“150 people get on a boat at six in the morning, as the sun rises, the boat goes out to sea as far as it can without being dangerous,” Sturridge explains, “and shoot for six weeks like that.” Even when they did make it into the studio it was no picnic for the cast, “The main aspect of the studio experience was that all the sets were on gimbals to replicate the boat, which was actually more sickening. Being on the boat was fine because it was enormous, but these gimbals had different settings for different weather levels. Literally, enormous sets would be moving like that and everybody wanted to throw up.”

Amongst all this, Sturridge and Riley also had to cope with their cast mates’ willingness to play fast and loose with the script. “Because they’re comedians they were improvising, which is something I would not dare to do.” Riley tells us, “I would not touch a Richard Curtis script and try to improve on it. But there was a lot of backwards and forwards. But that was all the boys’ stuff. I didn’t get to do a lot of that.”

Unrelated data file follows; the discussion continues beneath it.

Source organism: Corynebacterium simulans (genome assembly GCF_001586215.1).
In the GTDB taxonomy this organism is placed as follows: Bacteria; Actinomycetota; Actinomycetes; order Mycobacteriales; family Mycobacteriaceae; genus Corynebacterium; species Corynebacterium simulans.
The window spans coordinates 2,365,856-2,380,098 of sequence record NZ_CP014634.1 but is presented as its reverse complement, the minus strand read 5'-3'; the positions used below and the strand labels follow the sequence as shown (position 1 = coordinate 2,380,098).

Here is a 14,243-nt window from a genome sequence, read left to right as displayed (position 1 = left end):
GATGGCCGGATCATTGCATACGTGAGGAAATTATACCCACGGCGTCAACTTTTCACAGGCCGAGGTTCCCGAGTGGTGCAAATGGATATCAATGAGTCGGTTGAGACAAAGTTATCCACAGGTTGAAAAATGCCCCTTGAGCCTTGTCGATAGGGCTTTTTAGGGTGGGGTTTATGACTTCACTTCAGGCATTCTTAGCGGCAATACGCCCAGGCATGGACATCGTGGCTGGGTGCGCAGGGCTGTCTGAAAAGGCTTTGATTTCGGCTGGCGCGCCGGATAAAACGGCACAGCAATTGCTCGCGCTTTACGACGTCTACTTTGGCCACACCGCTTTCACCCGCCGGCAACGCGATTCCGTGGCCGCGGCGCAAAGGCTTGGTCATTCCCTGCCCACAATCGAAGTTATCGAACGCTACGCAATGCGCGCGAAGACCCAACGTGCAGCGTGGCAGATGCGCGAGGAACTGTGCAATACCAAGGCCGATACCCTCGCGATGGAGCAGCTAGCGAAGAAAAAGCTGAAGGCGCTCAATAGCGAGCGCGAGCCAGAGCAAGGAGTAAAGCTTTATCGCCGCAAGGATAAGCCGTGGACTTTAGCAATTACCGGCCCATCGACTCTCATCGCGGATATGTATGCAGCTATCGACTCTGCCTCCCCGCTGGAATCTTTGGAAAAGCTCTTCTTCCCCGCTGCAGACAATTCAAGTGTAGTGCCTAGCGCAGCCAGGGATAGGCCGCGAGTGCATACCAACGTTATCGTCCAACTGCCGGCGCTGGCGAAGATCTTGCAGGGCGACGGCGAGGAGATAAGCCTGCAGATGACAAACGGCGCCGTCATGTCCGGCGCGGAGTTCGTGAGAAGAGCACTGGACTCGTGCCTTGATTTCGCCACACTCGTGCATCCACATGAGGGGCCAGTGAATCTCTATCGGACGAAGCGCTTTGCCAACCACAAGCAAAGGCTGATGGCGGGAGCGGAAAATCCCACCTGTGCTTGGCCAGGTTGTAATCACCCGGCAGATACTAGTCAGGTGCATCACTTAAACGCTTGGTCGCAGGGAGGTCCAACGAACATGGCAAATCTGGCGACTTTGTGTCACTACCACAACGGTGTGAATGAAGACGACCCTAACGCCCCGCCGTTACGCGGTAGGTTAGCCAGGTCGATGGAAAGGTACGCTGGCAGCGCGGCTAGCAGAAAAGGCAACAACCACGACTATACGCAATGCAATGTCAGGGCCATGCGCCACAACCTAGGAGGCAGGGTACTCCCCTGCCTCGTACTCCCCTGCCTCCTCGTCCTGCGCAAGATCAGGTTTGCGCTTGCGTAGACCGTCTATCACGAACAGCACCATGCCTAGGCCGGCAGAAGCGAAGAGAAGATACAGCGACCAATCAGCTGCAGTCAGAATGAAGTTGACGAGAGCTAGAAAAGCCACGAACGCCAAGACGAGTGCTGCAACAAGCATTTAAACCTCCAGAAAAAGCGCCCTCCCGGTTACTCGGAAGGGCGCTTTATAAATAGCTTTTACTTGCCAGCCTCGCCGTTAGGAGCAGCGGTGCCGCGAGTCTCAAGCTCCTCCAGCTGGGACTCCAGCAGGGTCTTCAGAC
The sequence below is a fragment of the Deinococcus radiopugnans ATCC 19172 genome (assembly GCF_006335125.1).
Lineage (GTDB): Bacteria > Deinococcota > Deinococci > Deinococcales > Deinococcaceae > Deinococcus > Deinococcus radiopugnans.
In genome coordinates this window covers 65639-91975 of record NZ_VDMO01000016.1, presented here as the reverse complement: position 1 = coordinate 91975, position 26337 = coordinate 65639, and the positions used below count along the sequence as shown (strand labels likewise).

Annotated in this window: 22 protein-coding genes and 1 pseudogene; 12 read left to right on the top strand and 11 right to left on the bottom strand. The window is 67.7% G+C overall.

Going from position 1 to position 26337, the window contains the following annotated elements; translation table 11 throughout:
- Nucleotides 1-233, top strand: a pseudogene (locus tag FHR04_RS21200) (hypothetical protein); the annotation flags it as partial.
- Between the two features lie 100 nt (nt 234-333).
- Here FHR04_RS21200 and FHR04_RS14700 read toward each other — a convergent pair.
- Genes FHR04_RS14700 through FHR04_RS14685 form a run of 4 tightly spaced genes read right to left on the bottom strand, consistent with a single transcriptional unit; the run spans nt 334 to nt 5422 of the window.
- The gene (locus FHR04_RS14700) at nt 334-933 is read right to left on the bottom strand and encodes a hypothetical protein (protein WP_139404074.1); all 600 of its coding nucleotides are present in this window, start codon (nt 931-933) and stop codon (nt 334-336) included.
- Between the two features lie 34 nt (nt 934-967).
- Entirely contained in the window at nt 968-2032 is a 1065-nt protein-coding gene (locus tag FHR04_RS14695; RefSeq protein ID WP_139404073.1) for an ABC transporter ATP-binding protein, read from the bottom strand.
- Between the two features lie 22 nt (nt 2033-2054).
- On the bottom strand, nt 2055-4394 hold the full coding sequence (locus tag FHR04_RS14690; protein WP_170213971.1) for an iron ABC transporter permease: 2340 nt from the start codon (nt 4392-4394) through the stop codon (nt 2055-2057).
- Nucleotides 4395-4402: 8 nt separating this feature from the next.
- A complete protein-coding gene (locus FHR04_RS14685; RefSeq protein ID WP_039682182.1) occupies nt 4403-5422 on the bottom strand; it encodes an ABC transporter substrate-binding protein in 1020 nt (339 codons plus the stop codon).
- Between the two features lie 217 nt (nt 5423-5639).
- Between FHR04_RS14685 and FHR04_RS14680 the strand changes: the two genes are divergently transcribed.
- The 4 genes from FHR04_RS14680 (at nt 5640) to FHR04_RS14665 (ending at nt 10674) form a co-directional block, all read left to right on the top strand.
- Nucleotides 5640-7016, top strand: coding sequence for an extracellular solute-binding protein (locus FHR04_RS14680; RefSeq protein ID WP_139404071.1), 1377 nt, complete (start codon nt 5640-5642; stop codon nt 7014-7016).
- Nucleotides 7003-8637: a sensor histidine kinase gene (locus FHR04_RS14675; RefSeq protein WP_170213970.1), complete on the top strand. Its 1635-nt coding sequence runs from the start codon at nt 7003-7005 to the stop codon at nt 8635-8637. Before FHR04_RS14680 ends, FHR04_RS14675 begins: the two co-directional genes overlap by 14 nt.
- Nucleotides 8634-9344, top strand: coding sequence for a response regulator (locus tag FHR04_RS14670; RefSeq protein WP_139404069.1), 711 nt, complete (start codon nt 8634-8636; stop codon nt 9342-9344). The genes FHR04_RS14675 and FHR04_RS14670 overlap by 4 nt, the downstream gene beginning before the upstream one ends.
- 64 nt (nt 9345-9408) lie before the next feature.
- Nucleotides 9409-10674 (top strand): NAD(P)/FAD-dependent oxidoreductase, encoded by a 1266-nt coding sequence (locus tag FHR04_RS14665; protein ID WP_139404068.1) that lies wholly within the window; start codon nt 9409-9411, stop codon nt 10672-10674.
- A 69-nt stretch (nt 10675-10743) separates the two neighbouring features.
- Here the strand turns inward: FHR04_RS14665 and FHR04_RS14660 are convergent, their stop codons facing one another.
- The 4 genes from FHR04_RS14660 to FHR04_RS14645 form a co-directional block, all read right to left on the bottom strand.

To help his actors create their characters Curtis immersed them in the world of nineteen sixties pirate radio. To guarantee his cast were familiar with the music he issued them with iPods, choc-full of music from the era. As Riley boasts, “I don’t have to go and look for ’60s music ever again, I’ve got it year by year.” This was then complimented by Curtis constantly playing music to his cast and crew.

For most of the cast Curtis’ selection of songs served only as a reminder of familiar tunes. For Nick Frost, however, it prompted a confession: “In the first week of the film I said to Richard, ‘I need to talk to you.’ So he came over, and I said, ‘I’ve never listened to a Rolling Stones record.’ And he was like ‘Don’t tell anyone,’ and he immediately said ‘Bill!,’ and got Bill Nighy over, who’s a massive Stones nut, and the two of them told me off for five minutes.”

Perhaps inspired by his lack of musical knowledge, it was arranged for Nick to meet one of the real-life Pirate Radio DJs, Johnnie Walker, who had worked aboard Radio Caroline in the 1960s.

“They arranged for me to go on his show live, and hang out with him and see how he works. He was great. He invited me into the studio, and I thought, this is going to be great, and I was watching him for ten minutes and he said, ‘you know what, you’ve got to leave.’ I said, ‘oh, alright. Sure.’ I was meant to be on there for two hours, but I think he just wanted to play music and not have me looking over his shoulder.”